Intel considers Leixlip sale and a high profile departure at Brown Thomas

The best news, analysis and comment from The Irish Times business desk

Computer chip giant Intel is reportedly mulling the sale of a large minority stake in its Leixlip plant in Co Kildare as part of the $11 billion (€10bn) refinancing the US group is currently exploring. Ciarán Hancock and Jack Power report. Any sale is not expected to lead to the building of a new Fab manufacturing facility at the Kildare site.

Shelly Corkery, the fashion buying director at Brown Thomas and Arnotts, will leave the group at the end of this week to “explore new opportunities”, staff have been told. Ciarán and Deirdre McQuillan write that the Cork woman had been with Irish retailer for 24 years.

Bank of Ireland has decided to wind down its €2 billion-plus British corporate and commercial loan book, in the latest retrenchment at its UK business. Joe Brennan reports that 40 jobs will be affected.

A contentious proposal for a development at the Glenageary roundabout has secured approval from An Bord Pleanála. However, writes Gordon Deegan, Keith Craddocks Redrock has been told it will have to pare the seven-storey, 138-apartment plan back to just five storeys and 95 apartments.


An Post has been named the most reputable organisation in Ireland over the last 15 years, with national broadcaster RTÉ suffering the largest reputational decline over the same period, according to the long-running RepTrak study. Laura Slattery notes that the Irish League of Credit Unions tops the current years study on business reputation.

With people living longer, Martin Wolf says we need to rethink old age, as individuals and societies and not just shuffle a huge proportion of our society into unproductive and unhealthy old age. We can and must do far better, he writes in his column.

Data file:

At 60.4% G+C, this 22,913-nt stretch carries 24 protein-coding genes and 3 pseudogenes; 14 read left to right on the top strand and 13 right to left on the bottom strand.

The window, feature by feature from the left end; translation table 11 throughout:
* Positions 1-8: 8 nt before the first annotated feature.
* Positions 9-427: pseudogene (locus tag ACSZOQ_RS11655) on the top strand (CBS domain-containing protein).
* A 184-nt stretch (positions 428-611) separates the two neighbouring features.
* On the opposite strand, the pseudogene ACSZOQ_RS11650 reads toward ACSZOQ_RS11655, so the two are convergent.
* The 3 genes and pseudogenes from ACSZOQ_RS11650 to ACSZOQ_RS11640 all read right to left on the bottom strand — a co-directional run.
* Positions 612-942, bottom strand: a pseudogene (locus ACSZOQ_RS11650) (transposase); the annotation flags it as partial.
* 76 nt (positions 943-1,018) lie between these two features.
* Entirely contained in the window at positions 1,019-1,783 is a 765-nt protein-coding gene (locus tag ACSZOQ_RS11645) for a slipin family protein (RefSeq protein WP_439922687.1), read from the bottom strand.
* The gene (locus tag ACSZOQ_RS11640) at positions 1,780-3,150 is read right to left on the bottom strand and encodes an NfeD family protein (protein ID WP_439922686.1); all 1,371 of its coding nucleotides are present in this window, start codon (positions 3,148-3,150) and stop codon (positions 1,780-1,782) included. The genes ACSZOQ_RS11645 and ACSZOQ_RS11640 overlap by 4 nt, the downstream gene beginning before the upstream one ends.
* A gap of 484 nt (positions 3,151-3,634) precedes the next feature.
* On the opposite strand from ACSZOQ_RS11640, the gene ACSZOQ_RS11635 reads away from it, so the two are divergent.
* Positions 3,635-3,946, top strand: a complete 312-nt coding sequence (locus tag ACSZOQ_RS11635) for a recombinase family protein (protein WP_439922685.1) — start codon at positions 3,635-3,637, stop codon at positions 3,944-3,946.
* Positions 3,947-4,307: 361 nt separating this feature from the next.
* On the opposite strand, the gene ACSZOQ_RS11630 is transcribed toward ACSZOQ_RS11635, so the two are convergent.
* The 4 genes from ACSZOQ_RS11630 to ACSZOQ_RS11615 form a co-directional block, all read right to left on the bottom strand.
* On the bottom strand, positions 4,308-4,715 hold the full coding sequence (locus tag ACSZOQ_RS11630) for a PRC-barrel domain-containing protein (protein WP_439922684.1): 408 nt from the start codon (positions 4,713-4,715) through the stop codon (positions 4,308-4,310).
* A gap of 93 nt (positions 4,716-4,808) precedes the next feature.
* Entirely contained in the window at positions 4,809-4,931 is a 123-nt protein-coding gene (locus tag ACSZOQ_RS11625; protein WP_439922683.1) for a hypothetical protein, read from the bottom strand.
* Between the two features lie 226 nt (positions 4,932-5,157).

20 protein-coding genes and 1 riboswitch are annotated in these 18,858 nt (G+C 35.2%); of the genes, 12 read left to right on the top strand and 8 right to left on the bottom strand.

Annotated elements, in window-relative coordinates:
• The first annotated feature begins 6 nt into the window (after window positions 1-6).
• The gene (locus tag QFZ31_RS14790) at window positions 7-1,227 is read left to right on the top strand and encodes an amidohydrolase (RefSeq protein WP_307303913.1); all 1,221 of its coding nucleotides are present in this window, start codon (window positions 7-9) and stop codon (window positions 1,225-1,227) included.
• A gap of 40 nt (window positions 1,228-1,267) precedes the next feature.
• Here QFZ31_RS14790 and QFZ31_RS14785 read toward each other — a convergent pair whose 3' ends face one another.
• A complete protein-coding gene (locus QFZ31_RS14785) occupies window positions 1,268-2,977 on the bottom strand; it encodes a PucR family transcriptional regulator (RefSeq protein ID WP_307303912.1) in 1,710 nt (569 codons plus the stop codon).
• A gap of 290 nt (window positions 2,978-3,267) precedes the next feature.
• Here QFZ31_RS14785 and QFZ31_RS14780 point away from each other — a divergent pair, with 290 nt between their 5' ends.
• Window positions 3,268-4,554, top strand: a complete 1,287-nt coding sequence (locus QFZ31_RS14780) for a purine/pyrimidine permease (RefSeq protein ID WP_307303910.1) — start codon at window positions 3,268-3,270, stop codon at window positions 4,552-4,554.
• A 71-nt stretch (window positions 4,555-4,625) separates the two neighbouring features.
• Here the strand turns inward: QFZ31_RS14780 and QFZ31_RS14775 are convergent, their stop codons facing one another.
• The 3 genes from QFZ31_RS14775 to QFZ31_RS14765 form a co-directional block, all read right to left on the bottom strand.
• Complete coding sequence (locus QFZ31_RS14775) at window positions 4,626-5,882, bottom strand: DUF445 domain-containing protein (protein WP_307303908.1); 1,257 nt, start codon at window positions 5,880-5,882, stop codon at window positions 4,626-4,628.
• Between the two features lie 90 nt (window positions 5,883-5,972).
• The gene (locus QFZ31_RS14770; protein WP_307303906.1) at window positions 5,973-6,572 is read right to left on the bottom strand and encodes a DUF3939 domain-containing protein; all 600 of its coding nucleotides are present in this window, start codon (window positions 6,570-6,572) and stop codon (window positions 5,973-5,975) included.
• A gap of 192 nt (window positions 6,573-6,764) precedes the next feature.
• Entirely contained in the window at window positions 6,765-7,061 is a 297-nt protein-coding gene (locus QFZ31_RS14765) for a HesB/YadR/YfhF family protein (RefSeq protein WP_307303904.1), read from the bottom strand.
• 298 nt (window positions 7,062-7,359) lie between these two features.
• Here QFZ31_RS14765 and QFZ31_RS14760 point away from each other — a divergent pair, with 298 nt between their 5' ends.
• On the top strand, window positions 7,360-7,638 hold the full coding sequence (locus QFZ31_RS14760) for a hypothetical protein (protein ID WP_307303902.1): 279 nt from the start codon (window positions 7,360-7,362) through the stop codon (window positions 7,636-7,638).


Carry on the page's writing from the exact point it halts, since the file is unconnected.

The energy regulator, the Commission for the Regulation of Utilities had some good news for another hard-pressed group – Irish homeowners – in a report that said domestic energy bills are likely to fall in the months ahead, although they are not getting back to pre-Ukraine crisis levels that prevailed in 2021. Conor Pope has the details.

Red Flag Consulting, the Dublin-headquartered communications group led by Karl Brophy and chaired by Gavin O’Reilly, has reported a near €3 million profit last year on record revenue of €12 million, figures that Mr Brophy confirmed would see it in a position to pay a seven-figure dividend to shareholders.

Another Irish man doing well is Tesco boss, Ken Murphy, who saw his remuneration more than double last year to £9.93 million (€11.5 million), according to the retailer. It means the chief executive has been paid 431 times the wage of the average Tesco worker, who earns about £23,010.

In Commercial Property, Ronald Quinlan reports that British developer Summix Capital has paid Penney’s parent, Primark, around €8 million for Independent House, the former headquarters of Independent Newspapers in Abbey Street with a view to putting a 280-bed student accommodation on the site.

And the building that housed the former Kylemore cafe on Dublin’s O’Connell Street is on the market with a guide price of €9 million and the six-storey over basement building has full planning permission for a boutique hotel

Finally, number 55 Grafton Street, which failed to sell at €2.5 million is back on the market seeking a more modest €2.15 million. Claddagh Jewellers signed a 10-year lease on the unit, close to the St Stephen’s Green end of the street guide, in July last year at a reserved rent of €150,000 annually.

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